Moving Forward Post Pandemic

By Deborah Kohl, Managing Director, Master of Agribusiness Program, Kansas State University (August 31, 2021)


When we first storyboarded this piece in June, we hoped to pen an over-the shoulder reflection at the pandemic as we moved beyond the instability and uncertainty of the last 18 months. Although we aren’t sailing smoothly just yet, if we have learned anything at the Master of Agribusiness (MAB) program at K-State, it is that women leaders are game changers, and this has never been more evident than in the time of COVID.

Articles about inequities women in the workplace faced during the pandemic are widely circulating, and for good reason. As we again don our masks and stand in the gap for our teams at work, at home, and in the community, here are some of the pandemic life and work hacks the women of MAB will carry with them going forward and would like to share with you:


1). Set Boundaries Like Never Before.


Setting up a physical space dedicated to work, dressing for the office, and blocking time were all strategies mentioned by our students and alumni. As MAB alum Amy Stutzman shared: “During this time (COVID) everyone was working from home, and I think people felt they could have 100 percent access to you. I made sure my calendar was current and updated with my normal working hours. I did remove work chat notifications from my phone for a period of time to make sure I was able to unplug.”

Using exercise as a boundary was a tool that Xuyan Zhang leveraged in Bejing, China. “There is a public park close to our apartment. I walk about 6 kilometers every other day. It’s part of my life. Sometimes I felt worried about my son playing with his cell phone for a long time. I needed a space to breathe more fresh air and keep a good feeling and then talk or fight with my son.” Many of our students and alumni prioritized physical health during the pandemic, and hope to keep this priority forefront going forward.


2). Move from Survival Metrics to Success Metrics, Even If It is One Area at a Time.

During COVID, expectations shifted drastically, as we moved from sales goals, productivity metrics, and professional advancement and instead asked ourselves “How do we get through? How do we keep people safe? How do we keep revenue coming in?” As Stutzman shared: “I would say I was more focused on tackling basic tasks and meeting expectations as opposed to growing and learning. I feel this was the case for most women. Keeping our head above water and not necessarily worried about swimming the distance. Metaphorically speaking.”


As we move away from these survival metrics, and start focusing more on success metrics, we can leverage some of the skills we developed. When so many parts of our lives are seemingly swirling out of control, identifying even one area in which we can grow or succeed can make a positive impact.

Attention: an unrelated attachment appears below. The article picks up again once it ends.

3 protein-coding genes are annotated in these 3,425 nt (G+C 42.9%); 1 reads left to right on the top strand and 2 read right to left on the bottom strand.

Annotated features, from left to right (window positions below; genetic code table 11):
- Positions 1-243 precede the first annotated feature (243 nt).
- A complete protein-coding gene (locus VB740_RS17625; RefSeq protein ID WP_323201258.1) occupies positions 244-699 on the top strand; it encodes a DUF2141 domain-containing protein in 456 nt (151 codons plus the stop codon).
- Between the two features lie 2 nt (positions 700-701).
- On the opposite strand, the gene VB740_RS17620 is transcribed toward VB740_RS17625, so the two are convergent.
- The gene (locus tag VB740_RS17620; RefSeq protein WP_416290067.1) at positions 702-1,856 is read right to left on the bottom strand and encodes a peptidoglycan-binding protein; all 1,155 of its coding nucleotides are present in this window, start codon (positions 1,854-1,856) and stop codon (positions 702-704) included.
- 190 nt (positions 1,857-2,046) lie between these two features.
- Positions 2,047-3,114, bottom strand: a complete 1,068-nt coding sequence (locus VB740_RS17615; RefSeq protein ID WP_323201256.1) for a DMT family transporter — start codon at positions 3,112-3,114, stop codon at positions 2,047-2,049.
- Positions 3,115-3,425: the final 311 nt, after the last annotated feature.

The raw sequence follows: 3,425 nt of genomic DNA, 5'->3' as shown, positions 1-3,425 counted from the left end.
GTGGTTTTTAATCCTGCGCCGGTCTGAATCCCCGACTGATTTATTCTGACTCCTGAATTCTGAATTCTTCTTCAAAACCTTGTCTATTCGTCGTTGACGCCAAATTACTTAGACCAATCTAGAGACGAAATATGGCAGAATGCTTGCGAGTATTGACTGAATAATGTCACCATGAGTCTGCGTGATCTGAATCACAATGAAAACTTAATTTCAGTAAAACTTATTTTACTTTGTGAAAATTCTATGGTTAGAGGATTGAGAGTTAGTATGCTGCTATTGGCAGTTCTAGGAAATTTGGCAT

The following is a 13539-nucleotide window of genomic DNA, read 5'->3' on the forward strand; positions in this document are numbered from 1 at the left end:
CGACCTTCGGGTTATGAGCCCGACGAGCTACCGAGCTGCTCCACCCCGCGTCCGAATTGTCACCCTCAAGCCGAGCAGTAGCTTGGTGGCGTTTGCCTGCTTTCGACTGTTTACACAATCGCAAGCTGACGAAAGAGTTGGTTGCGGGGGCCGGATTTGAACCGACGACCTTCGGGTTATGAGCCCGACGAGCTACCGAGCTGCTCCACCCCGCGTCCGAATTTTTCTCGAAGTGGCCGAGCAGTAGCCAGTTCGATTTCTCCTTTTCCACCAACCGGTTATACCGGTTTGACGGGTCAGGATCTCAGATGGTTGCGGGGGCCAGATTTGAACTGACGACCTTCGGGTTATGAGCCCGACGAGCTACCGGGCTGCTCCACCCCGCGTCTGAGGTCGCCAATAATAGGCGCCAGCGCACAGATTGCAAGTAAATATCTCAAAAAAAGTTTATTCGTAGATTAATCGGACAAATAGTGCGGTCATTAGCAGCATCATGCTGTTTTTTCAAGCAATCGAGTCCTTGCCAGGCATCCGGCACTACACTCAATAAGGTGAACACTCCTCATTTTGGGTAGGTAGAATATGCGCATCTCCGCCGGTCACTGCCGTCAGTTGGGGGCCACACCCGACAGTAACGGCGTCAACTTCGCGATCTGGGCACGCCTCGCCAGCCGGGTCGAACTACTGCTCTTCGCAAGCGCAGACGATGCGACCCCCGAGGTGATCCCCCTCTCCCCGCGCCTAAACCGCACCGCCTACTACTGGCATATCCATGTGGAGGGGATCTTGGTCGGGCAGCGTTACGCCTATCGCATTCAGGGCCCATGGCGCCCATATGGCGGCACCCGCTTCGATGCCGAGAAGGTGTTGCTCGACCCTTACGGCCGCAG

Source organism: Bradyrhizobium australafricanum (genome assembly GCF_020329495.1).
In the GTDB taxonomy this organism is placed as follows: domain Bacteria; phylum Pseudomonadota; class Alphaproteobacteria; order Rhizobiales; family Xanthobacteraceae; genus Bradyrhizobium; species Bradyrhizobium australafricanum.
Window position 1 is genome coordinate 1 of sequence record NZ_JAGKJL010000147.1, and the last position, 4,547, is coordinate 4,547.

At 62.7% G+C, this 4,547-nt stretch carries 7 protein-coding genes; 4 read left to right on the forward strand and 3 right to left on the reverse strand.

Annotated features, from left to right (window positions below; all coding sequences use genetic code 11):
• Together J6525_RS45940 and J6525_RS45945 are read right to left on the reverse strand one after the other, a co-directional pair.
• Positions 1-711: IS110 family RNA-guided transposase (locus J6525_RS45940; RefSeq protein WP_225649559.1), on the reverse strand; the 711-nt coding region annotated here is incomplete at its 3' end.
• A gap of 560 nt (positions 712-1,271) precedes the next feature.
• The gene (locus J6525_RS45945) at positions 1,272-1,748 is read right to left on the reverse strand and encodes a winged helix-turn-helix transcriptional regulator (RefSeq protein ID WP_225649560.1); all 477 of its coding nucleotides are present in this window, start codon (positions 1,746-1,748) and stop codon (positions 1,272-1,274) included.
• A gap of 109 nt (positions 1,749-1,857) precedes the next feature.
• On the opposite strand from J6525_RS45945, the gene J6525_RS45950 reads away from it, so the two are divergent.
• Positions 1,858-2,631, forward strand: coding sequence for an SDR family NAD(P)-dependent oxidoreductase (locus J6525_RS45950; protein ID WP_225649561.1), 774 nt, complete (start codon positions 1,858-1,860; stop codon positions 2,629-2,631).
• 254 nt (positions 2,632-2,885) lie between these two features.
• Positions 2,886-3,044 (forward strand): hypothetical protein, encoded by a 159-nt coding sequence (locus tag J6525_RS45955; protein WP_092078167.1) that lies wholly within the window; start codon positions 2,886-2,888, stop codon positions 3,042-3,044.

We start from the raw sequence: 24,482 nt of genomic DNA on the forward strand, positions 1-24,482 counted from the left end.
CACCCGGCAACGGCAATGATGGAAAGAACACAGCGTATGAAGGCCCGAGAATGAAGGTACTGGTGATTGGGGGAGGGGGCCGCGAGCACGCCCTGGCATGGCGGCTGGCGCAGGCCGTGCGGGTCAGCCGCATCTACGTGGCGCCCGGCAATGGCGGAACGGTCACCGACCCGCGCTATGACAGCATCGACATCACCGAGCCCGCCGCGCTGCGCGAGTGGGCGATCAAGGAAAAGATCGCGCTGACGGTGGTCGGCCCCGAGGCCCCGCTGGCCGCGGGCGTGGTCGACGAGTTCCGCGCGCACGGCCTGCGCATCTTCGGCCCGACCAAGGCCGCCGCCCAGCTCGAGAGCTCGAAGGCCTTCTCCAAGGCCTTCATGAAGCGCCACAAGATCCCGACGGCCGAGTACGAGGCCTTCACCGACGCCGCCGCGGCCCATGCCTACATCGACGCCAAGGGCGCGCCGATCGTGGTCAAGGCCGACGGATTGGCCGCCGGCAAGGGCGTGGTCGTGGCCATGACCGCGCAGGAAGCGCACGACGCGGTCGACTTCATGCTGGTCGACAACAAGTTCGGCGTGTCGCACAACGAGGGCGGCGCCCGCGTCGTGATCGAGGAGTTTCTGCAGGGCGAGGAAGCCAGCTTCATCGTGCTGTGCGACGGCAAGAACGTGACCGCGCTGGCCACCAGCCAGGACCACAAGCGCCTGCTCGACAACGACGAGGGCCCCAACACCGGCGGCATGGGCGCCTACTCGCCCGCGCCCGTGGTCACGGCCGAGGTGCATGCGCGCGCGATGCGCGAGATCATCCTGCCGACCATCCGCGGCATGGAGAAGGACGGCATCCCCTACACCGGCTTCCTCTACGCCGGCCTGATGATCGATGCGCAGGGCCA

MAB managing director, Deborah Kohl, shared: “I did some research on time management tools and reinstituted Pomodoro in my life at work and at home. This tool stepped-up my ability to lean in to projects and complete them. Taking control of my time created a snowball effect in other areas.” As we move forward beyond the pandemic, work may look different for our teams, and being tuned-in to where team members are still struggling to survive, then finding tools to intervene, skill up, and start working toward success, is critical to leading well.


3). Identify Your Skills Gaps and Make a Plan.


As our companies move from survival to success metrics in the upcoming months, there will likely be a need for growth and leadership. Although some companies and organizations moved away from formal evaluations last year, you can still engage with your leadership to set career goals and what comes next for you. Many of us took advantage of webinars and other offerings during the pandemic, as Zhang described: “During COVID there were diversified free international virtual ZOOM seminars. This opened a new window for me. I had the opportunity to learn some knowledge on communicating with children, language study, and also professional knowledge relating to my work.” Now is the time to take stock of your individual skills gaps and make a plan to address those gaps, whether it be through webinars and other informal training, or pursuing a degree or certificate.


Looking forward, life may look very different for you and your company. You may be weighing a career change, a move to a different community, or reorganizing responsibilities and focus. As you consider the future, tune in to the trade-offs of staying put or choosing a new direction. If your move requires a brush up your business or management skills, we know a great program that might be just the ticket.

ABOUT THE AUTHOR


Deborah Kohl serves as the managing of director of the Master of Agribusiness program at Kansas State University. In this role, Kohl counts it an honor to connect students with the resources they need to grow their skills, careers, and communities. Building agribusiness one leader at a time is her aim, and that of the program. Kohl earned her master’s degree from Kansas State University in 2003 and a graduate certificate in project management (a COVID gift to herself) from the University of Kansas in 2021.

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